On social media, fans pay tribute to Satoru Iwata, who died at 55
Gamers used hashtags #ThankyouIwata and #ThankyouSatoru
Nintendo fans all around the world are in mourning after the passing of the man who helped create some of the gaming company’s most beloved characters and games from Mario, Kirby, The Legend of Zelda and Pokemon.
A software programmer by training, Iwata served as Nintendo’s chief executive officer and president from 2002 onwards. He was the first person to assume the top role who wasn’t a member of the founding Yamauchi family. Under his direction, the company produced hits like the Wii and Nintendo DS consoles.
Nintendo headquarters in Japan lowered a flag at their office to half mast Monday in a sign of respect of his passing.
While Nintendo America said on Twitter it would suspend its social media activity to honor the leader.
Sony’s official PlayStation Twitter as well as Xbox employees were among those who expressed their condolences for the video game legend.
And social media quickly flooded with posts from users fondly remembering the games that shaped their childhood.
Other fans directed their grief into creating tributes for Iwata, whether it was latte art or sketches on Mii, Nintendo’s own social network for Wii U and 3DS.
Iwata was popular for his visionary and down-to-earth way of connecting with the company’s massive player base. Always maintaining he was first and foremost a gamer at heart, he allowed fans an inside look at the company through his blog Iwata Asks and frequently spoke via “directs”, or videos Nintendo broadcasted straight to players. The updates often spurred goofy memes like one of Iwata holding bananas, provided as a clue to updates on the game Donkey Kong.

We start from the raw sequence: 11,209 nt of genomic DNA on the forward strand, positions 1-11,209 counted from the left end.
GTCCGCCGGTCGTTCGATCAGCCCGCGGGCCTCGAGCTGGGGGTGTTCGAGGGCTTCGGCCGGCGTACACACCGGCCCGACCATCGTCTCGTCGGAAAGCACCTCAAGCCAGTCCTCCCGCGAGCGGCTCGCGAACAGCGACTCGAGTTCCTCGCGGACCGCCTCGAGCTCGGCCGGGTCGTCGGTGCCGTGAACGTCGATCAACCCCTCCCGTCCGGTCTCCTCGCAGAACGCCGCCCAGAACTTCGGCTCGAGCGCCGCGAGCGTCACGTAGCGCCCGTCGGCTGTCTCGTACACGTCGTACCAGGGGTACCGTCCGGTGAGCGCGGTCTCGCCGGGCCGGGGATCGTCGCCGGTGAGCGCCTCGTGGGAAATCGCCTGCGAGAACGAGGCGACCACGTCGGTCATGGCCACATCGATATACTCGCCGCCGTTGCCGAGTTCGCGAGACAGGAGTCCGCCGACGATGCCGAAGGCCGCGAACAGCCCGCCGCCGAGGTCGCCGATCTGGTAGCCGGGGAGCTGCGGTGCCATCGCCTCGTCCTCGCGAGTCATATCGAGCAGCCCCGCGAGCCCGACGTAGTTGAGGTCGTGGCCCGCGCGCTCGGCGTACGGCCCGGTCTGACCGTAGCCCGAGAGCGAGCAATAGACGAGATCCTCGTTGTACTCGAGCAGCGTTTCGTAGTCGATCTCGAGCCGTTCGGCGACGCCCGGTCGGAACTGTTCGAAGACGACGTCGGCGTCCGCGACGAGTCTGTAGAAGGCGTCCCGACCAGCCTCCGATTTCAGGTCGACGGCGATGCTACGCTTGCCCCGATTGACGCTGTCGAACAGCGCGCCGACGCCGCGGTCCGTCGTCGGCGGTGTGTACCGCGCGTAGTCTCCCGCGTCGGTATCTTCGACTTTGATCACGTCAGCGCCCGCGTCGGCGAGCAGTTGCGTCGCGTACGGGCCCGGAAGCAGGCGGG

There were some flops during his tenure such as the Gamecube and Wii U but Iwata often beseeched gamers to “please understand”, a line that became one of his trademark phrases. Last year, after poor sales of the Wii U led Nintendo to record its first ever operating loss, Iwata slashed his own salary in half for five months.
Using the hashtag #ThankyouIwata and #ThankyouSatoru, the video game community expressed their gratitude to his legacy that kept fun as the central focus of the games.
CNN’s Wilfred Chan contributed reporting.